Republican governor of Arizona, Doug Ducey, saw a law preventing a young cosmetology student from helping homeless veterans by trimming their hair so they could be better applicants for jobs, and decided to do something about it.
Juan Carlos Montes de Oca, a cosmetology student from Tucson, volunteered at Camp Bravo, where homeless veterans congregate, to give the veterans haircuts. As Camp Bravo’s director said, “He’s part of the family here.”
Then the state cosmetology board fired off a letter to Montes de Oca to cease and desist, because he had not yet graduated from cosmetology school and was operating without a license. He was told to appear in court in Phoenix.
As The Daily Signal reports:
The Arizona Capitol Times reported a state law requires 1,000 hours of training at a state-licensed school in order to style hair. State Rep. Michelle Ugenti-Rita, a Republican, said that cosmetology licenses can cost up to $10,000, adding that not holding one does not pose a public health or safety issues since blow-drying hair does not require scissors or use of chemicals or dyes.
Ducey said, “We want to hold Juan Carlos out as a hero, as someone who’s making a positive difference in our community. Why would you use the power of the government to stop his career and fine him? Had we not been, had we not been able to make some of the cultural changes that we hope to make in the next year and a half, that kind of thing goes on all the time in government, and luckily, that one came to our attention.”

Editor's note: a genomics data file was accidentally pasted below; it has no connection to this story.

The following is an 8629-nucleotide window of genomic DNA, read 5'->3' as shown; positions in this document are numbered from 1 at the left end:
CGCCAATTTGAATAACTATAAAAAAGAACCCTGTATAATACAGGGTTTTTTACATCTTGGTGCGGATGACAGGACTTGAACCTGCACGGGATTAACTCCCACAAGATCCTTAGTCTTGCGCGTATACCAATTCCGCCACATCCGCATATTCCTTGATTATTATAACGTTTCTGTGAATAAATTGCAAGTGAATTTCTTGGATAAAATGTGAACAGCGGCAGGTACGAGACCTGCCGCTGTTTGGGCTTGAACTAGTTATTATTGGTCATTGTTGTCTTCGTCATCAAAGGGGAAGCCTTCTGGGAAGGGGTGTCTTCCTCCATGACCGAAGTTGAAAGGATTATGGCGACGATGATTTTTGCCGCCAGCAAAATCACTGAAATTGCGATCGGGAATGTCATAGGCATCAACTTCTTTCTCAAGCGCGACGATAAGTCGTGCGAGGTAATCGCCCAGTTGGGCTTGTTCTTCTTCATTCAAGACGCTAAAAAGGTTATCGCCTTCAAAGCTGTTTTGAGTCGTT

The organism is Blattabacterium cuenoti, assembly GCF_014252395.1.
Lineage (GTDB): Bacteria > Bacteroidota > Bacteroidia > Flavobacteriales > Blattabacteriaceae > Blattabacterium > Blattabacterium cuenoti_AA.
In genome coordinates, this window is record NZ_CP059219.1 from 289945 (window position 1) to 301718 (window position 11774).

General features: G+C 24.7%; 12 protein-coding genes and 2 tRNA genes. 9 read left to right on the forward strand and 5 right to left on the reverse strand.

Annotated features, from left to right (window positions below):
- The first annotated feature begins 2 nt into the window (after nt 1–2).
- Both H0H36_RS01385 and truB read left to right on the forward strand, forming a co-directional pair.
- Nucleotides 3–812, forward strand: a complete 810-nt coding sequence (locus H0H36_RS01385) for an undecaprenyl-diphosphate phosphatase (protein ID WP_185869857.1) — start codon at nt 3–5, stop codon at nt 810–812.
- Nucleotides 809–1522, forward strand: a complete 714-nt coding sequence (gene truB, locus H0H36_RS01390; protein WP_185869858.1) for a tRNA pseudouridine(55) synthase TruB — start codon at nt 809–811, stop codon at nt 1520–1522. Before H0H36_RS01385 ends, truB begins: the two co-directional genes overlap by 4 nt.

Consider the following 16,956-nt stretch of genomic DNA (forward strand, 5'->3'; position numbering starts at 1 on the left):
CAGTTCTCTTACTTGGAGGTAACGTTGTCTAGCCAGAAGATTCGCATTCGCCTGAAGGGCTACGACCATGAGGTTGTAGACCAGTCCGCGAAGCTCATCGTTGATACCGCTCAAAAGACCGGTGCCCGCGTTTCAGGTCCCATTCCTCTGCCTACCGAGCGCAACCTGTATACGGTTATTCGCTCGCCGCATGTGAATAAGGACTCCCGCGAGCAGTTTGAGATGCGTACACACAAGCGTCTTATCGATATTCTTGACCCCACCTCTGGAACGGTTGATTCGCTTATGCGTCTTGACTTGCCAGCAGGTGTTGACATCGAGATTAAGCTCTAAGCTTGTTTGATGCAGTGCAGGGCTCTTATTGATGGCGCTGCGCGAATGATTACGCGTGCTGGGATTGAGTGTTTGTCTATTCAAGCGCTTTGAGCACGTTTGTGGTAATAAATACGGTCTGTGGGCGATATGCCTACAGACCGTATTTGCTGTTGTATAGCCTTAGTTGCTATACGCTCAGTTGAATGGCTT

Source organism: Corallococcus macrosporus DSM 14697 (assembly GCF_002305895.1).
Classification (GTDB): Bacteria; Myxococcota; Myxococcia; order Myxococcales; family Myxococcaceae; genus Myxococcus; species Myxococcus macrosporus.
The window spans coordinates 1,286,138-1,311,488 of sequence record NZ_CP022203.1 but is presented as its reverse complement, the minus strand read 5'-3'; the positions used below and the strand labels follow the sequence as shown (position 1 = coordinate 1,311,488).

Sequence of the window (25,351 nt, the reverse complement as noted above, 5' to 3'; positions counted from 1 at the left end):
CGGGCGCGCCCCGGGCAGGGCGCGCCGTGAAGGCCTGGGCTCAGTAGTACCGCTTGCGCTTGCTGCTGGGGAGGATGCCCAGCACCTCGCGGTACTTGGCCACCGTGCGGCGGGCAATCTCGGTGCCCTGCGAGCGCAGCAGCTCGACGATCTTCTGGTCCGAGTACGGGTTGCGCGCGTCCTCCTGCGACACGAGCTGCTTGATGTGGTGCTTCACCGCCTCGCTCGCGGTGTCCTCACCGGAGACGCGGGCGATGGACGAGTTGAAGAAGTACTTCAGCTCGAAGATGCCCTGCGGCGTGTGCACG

On Tuesday, Ducey pointed out in his State of the State address that a cosmetology license requires “25 weeks [of training], more than an EMT, certified nursing assistant or truck driver.” Ducey referred to the cosmetology board as “bullies"; he is backing a bill from Ugenti-Rita that would make it easier to obtain a license.
During his address on Tuesday, Ducey addressed Montes de Oca, saying, “Juan Carlos, you go ahead and keep cutting hair and keep doing the right thing.”